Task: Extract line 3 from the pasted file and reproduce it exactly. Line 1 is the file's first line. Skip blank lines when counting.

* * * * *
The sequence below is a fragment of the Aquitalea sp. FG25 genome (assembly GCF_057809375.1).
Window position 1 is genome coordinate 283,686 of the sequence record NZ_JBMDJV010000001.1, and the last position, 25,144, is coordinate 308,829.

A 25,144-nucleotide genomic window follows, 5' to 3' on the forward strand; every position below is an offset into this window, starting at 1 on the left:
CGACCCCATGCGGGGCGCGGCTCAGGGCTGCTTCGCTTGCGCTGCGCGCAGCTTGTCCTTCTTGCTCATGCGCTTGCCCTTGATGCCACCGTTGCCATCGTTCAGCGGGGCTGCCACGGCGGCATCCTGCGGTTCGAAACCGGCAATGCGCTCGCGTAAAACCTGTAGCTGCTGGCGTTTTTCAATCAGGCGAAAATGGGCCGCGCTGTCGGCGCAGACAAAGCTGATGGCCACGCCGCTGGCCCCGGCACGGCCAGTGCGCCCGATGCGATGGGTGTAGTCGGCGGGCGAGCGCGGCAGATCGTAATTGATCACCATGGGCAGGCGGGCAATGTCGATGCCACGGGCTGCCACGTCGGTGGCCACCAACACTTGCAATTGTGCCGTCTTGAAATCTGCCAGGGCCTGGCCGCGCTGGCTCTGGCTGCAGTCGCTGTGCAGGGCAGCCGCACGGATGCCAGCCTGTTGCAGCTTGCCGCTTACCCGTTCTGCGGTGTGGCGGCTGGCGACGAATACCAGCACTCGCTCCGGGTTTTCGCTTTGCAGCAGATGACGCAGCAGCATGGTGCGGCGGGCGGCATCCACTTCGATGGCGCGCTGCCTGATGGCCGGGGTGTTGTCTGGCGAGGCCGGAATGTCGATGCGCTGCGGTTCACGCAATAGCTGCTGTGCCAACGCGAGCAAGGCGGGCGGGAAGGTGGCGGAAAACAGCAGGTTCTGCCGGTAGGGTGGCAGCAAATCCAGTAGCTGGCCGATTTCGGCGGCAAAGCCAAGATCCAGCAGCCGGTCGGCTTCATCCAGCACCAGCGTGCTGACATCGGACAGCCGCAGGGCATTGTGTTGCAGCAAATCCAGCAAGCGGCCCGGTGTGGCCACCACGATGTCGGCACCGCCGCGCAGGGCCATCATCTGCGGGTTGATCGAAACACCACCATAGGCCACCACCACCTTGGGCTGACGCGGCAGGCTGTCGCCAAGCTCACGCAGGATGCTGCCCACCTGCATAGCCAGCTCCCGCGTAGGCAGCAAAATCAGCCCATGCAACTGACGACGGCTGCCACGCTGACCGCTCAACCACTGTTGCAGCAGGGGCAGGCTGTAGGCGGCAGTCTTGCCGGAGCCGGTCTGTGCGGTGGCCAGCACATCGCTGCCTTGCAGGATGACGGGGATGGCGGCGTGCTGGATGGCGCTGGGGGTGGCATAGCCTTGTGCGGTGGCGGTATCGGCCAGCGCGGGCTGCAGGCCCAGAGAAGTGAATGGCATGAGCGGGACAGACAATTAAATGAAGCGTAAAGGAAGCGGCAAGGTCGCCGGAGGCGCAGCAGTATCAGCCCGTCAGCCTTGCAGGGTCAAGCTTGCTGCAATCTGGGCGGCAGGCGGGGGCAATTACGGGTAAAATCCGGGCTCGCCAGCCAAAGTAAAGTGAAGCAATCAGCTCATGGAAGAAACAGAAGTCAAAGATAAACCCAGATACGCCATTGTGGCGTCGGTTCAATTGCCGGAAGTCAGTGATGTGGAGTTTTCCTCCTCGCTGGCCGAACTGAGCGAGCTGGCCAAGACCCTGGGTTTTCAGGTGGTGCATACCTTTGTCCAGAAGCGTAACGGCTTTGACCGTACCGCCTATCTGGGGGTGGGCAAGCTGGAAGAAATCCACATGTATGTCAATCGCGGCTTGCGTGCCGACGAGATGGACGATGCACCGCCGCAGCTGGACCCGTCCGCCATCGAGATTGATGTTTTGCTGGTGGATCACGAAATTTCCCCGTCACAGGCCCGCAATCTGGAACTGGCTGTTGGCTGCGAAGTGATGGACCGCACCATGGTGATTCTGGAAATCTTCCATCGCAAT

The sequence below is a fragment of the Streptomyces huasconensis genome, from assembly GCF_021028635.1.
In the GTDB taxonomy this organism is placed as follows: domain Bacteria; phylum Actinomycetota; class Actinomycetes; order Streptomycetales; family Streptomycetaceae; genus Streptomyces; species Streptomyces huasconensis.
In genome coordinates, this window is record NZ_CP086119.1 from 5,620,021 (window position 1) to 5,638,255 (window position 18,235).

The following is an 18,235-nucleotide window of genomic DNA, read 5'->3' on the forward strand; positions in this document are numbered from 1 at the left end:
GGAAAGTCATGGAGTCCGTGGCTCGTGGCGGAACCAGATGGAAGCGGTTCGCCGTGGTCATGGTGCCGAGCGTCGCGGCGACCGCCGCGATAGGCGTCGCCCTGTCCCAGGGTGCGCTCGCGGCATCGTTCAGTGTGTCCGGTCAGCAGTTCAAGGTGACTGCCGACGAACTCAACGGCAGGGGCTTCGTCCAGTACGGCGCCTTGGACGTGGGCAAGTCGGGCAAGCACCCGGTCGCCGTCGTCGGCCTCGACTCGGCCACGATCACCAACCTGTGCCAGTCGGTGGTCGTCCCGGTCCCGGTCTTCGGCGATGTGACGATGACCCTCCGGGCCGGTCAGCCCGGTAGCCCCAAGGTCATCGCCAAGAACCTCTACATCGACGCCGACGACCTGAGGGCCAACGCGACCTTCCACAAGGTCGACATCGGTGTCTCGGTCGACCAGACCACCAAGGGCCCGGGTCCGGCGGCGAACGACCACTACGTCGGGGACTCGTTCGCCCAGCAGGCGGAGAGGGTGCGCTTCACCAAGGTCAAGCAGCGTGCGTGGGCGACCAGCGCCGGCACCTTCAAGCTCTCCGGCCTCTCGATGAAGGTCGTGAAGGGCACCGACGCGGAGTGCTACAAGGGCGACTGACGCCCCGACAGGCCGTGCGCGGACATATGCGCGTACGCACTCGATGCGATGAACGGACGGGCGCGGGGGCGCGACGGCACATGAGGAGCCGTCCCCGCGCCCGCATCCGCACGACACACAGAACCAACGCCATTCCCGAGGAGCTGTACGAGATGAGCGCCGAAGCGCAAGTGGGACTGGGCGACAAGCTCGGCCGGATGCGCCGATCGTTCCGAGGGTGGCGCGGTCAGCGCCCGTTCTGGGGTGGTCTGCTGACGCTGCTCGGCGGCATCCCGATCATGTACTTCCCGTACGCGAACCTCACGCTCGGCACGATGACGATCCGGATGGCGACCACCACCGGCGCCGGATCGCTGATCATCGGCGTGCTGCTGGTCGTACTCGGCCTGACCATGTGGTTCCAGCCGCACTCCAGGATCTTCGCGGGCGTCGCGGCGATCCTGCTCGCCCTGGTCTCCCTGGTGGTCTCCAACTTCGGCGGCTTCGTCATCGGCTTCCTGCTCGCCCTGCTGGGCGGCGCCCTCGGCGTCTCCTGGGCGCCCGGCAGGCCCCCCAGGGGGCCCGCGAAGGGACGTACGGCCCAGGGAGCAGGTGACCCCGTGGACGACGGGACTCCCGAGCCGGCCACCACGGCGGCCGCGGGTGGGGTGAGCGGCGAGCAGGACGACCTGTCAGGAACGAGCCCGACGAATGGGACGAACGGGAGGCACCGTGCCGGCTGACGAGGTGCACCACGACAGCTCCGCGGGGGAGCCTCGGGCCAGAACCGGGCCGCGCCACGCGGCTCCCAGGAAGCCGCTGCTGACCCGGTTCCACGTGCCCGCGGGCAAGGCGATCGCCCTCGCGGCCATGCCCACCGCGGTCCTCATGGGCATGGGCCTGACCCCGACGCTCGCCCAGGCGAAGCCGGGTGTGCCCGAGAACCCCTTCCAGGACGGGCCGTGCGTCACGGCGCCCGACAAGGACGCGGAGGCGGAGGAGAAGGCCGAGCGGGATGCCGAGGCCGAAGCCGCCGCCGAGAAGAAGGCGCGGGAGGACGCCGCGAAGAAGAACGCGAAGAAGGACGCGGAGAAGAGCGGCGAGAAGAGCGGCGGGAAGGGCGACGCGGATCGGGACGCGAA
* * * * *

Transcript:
A 25,144-nucleotide genomic window follows, 5' to 3' on the forward strand; every position below is an offset into this window, starting at 1 on the left: